|3 May 2002
No progress in fight for democracy
Opposed by meek pro-democracy
forces, King Mswati's government is likely to succeed in promulgating a new
constitution to preserve palace power, Swazi political analysts told IRIN.
"Mswati seems like small potatoes compared to Robert Mugabe and other national
leader cutthroats," said a Manzini businessman. "No one has ever died in
political violence here, and there aren't even any demonstrations anymore. Why
should the world bother with little Swaziland?"
This is the dilemma
faced by the kingdom's opposition groups, who are unable to stir up excitement
among the tradition-minded populace most of whom are loyal to Mswati. Though
some worry about corrupt palace officials, according to one survey by the
Swaziland National Association of Journalists. "The days when the Swaziland
Federation of Trade Unions (SFTU) can close down the country at will to press
for political reforms are over," said Dr Anton Magongo, a sociologist at the
University of Swaziland. "The people are quiet because they have been cowed by
the '73 Decree," said Phineas Magagula, president of the Swaziland National
Association of Teachers. "They are afraid of the security forces. There is a
difference between a silent country and a peaceful country."
political parties, which have been banned by royal decree since 1973, struggle
on. Former Prime Minister Obed Dlamini, a royal family member who was fired
from his post for being too soft on political demonstrators, now heads the
Ngwane National Liberatory Congress (NNLC), founded in 1959 as the country's
first political party. "The prerequisite for political dialogue is lifting the
decree banning parties," Dlamini said. "When that happens, you will see
membership of our party go from the 5,000 members we have today to tens of
thousands in a week, I guarantee that."
At his birthday celebration on
19 April, a national holiday in Swaziland, King Mswati had called for dialogue
between conflicting groups to forge a national consensus. At May Day
observations this week, opposition groups said dialogue was impossible under
the State of Emergency, imposed by Mswati's father, King Sobhuza, which
outlawed all political organisations other than his own, the Imbokodvo party.
Under the State of Emergency, political meetings are banned, and public
meetings and marches of any kind require the permission of the commissioner of
police. "If the king is sincere about dialogue, he must give us back our
voices," said NNLC Women's League president Ntombi Nkosi.
Mswati's constitutional review commission has released a report that will be
the basis for a new national constitution to be drafted by year's end. It calls
for a permanent ban on opposition politics, and an expansion of royal powers.
Nkosi burned a copy of the report at a pre-May Day strategy meeting of the
SFTU. A move applauded by the federation's secretary general Jan Sithole but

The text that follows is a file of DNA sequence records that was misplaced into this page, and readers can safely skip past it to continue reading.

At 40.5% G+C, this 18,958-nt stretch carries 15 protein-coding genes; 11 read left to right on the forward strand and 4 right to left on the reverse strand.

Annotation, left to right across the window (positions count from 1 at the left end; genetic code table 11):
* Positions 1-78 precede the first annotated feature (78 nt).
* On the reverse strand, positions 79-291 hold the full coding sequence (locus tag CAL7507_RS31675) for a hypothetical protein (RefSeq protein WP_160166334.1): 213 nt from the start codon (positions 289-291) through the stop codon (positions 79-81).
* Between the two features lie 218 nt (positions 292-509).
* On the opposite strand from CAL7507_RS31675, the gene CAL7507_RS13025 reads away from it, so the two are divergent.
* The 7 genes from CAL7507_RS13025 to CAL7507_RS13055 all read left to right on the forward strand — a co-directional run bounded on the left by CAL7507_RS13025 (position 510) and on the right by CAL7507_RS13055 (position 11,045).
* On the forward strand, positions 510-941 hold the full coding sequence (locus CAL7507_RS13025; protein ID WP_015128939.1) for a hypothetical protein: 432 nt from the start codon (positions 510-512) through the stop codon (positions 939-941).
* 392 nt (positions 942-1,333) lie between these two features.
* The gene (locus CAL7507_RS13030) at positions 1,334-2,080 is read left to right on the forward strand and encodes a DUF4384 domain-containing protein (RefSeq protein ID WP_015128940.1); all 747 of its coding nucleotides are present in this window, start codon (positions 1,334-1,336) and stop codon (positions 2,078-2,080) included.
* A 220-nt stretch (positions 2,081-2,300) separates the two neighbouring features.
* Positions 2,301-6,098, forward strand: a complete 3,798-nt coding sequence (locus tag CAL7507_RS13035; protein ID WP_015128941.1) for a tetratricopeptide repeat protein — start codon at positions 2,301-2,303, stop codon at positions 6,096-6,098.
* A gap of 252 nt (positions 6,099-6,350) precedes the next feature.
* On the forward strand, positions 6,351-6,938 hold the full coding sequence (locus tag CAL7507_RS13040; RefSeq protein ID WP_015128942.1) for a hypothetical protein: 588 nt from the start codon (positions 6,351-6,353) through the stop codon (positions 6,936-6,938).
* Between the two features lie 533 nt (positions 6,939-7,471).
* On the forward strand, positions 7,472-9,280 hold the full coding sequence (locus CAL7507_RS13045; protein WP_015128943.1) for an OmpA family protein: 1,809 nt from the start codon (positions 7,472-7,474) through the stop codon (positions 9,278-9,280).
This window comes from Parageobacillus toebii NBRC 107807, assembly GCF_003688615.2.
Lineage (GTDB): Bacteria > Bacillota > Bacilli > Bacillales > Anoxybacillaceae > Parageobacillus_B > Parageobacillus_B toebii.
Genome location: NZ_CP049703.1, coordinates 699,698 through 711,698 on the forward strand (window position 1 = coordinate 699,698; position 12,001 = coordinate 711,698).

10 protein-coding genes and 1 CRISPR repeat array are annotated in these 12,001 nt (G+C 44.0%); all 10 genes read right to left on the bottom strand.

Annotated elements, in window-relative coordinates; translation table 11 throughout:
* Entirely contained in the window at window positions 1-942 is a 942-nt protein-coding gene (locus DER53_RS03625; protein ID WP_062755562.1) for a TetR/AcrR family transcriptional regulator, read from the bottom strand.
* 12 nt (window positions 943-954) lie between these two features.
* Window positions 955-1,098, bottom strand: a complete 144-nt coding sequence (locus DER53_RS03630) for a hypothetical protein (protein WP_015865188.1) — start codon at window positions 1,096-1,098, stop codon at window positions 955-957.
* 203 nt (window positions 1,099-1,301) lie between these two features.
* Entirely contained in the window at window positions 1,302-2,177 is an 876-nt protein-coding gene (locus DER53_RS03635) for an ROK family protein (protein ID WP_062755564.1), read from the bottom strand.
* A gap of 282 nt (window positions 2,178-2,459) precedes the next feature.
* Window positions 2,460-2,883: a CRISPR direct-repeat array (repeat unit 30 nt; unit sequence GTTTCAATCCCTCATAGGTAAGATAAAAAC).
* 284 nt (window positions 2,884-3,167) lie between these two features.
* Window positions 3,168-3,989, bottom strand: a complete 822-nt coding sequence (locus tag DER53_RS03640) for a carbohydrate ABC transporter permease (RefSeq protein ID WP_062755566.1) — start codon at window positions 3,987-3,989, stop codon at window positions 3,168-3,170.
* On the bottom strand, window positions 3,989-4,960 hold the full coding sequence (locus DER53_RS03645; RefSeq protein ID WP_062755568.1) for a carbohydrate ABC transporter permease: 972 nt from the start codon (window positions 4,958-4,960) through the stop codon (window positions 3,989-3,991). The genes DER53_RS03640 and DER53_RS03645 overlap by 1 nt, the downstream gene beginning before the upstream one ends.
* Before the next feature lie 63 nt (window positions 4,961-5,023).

dismissed by political observers as futile and tardy, given that the report was
issued last August. "The political opposition has been outmaneuvered by the
palace at every turn," said Magongo. "They no longer control the agenda, like
they did when they called national strikes against palace rule. The
progressives react to government initiatives, and have failed to spark a large
public following." Magongo feels that pro-democracy groups are being
disingenuous when they say Swazis will join them once the ban on opposition
politics is lifted. Magongo insisted: "Swazis would join now if they felt truly
dissatisfied with the current government."
Mario Masuku, president of
the largest banned political party, the Peoples United Democratic Movement, has
been in prison for a year on charges of sedition. His trial resumes in June.
Security forces manned roadblocks in Mbabane and surrounded the High Court
during the initial phase of Masuku's trial. But only a handful of supporters
showed up to test the police.
Masuku was charged with uttering
seditious statements against King Mswati at a march in Manzini, Swaziland's
most populous town 35 kilometres west of Mbabane. The crowd was protesting a
royal decree which expanded the power of chiefs and traditional authorities.
Police used tear gas and rubber bullets to disperse the gathering, which proved
to be the last of its kind to occur in the country. "We chose to turn to
international pressure against government to achieve our objectives," said the
The Swaziland Democratic Alliance, a reformist umbrella
organisation, has called upon the international community to isolate Swaziland
economically and diplomatically until King Mswati agrees to be a constitutional
monarch within a democratic system. Last year, when a royal decree made
government officials invulnerable to legal challenges and circumscribed the
activities of labour unions, the International Labour Organisation called for
economic sanctions against Swaziland. But within a month, King Mswati revoked
the decree, and there's been not talk of sanctions since. Prince Mguciso
Dlamini, older brother to King Mswati and a senior palace counselor, said:
"Swazis love their king. They are proud that their kings have preserved the
nation against the odds after all these years. Political parties have not
offered a compelling alternative." (IRIN)